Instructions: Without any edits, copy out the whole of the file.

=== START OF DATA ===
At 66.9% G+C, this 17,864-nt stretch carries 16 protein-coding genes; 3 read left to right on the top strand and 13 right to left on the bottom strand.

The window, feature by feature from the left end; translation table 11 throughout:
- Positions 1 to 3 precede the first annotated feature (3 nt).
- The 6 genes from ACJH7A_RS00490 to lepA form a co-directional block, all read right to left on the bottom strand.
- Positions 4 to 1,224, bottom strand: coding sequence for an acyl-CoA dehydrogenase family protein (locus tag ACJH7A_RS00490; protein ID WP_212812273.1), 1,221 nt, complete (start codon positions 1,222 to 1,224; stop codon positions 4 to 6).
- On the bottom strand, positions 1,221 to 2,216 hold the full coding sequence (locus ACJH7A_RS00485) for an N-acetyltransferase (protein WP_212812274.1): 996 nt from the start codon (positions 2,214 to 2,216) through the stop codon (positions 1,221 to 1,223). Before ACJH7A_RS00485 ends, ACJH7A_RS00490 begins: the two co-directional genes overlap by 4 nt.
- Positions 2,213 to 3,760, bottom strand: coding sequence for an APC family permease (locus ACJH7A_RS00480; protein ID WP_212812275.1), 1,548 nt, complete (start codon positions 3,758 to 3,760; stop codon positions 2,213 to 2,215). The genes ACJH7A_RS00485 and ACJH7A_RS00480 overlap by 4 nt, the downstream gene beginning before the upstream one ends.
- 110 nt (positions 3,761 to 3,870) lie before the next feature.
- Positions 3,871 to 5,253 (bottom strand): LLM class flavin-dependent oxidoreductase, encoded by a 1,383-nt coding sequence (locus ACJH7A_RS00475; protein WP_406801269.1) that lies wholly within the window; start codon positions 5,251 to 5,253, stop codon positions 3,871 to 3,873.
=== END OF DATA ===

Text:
At 66.9% G+C, this 17,864-nt stretch carries 16 protein-coding genes; 3 read left to right on the top strand and 13 right to left on the bottom strand.

The window, feature by feature from the left end; translation table 11 throughout:
- Positions 1 to 3 precede the first annotated feature (3 nt).
- The 6 genes from ACJH7A_RS00490 to lepA form a co-directional block, all read right to left on the bottom strand.
- Positions 4 to 1,224, bottom strand: coding sequence for an acyl-CoA dehydrogenase family protein (locus tag ACJH7A_RS00490; protein ID WP_212812273.1), 1,221 nt, complete (start codon positions 1,222 to 1,224; stop codon positions 4 to 6).
- On the bottom strand, positions 1,221 to 2,216 hold the full coding sequence (locus ACJH7A_RS00485) for an N-acetyltransferase (protein WP_212812274.1): 996 nt from the start codon (positions 2,214 to 2,216) through the stop codon (positions 1,221 to 1,223). Before ACJH7A_RS00485 ends, ACJH7A_RS00490 begins: the two co-directional genes overlap by 4 nt.
- Positions 2,213 to 3,760, bottom strand: coding sequence for an APC family permease (locus ACJH7A_RS00480; protein ID WP_212812275.1), 1,548 nt, complete (start codon positions 3,758 to 3,760; stop codon positions 2,213 to 2,215). The genes ACJH7A_RS00485 and ACJH7A_RS00480 overlap by 4 nt, the downstream gene beginning before the upstream one ends.
- 110 nt (positions 3,761 to 3,870) lie before the next feature.
- Positions 3,871 to 5,253 (bottom strand): LLM class flavin-dependent oxidoreductase, encoded by a 1,383-nt coding sequence (locus ACJH7A_RS00475; protein WP_406801269.1) that lies wholly within the window; start codon positions 5,251 to 5,253, stop codon positions 3,871 to 3,873.